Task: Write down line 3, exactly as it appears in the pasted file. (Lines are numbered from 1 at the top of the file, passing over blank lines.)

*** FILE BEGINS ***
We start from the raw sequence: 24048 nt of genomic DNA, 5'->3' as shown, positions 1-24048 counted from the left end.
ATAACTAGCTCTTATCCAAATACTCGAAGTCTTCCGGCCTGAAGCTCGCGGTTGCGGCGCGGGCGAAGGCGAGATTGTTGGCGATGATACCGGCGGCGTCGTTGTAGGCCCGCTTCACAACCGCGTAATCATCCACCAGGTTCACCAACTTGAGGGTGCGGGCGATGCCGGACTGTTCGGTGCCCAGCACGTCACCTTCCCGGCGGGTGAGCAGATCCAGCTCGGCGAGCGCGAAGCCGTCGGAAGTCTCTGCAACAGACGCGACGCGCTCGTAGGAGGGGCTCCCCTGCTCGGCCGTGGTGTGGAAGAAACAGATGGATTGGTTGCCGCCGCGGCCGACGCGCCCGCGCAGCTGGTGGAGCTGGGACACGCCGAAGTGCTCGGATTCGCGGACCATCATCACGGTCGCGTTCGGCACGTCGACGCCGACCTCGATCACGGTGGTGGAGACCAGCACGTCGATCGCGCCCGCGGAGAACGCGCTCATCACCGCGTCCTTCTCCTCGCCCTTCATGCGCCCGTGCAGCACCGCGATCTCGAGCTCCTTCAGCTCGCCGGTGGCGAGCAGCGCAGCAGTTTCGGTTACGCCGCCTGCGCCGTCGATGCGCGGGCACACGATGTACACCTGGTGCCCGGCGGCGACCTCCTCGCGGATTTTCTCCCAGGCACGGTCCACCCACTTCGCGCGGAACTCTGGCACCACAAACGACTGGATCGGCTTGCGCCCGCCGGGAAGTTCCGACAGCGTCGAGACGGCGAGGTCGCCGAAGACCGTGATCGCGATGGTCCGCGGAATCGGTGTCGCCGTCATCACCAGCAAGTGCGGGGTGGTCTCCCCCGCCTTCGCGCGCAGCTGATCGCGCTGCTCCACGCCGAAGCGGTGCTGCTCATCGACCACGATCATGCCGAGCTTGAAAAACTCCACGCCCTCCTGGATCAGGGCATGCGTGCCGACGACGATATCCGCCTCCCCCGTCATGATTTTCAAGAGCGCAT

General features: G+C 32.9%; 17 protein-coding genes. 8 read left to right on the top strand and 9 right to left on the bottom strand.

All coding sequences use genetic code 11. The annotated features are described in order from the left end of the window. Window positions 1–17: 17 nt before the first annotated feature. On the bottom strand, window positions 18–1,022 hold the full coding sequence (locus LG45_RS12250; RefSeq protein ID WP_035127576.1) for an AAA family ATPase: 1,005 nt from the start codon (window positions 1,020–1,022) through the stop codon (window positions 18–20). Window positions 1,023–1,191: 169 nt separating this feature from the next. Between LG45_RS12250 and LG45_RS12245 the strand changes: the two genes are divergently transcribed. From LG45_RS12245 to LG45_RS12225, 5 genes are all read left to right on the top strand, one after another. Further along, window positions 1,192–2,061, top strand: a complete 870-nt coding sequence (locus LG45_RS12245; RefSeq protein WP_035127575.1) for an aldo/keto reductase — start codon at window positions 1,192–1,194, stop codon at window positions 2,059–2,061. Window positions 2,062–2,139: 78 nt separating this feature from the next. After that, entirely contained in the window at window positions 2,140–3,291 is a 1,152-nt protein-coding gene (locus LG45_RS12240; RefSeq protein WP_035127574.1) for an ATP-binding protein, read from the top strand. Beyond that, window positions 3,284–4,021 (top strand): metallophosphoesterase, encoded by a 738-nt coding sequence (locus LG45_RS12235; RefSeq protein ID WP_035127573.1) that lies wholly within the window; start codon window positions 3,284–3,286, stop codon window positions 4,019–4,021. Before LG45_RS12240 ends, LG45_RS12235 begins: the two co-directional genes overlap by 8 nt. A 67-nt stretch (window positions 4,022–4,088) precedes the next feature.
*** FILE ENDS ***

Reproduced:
General features: G+C 32.9%; 17 protein-coding genes. 8 read left to right on the top strand and 9 right to left on the bottom strand.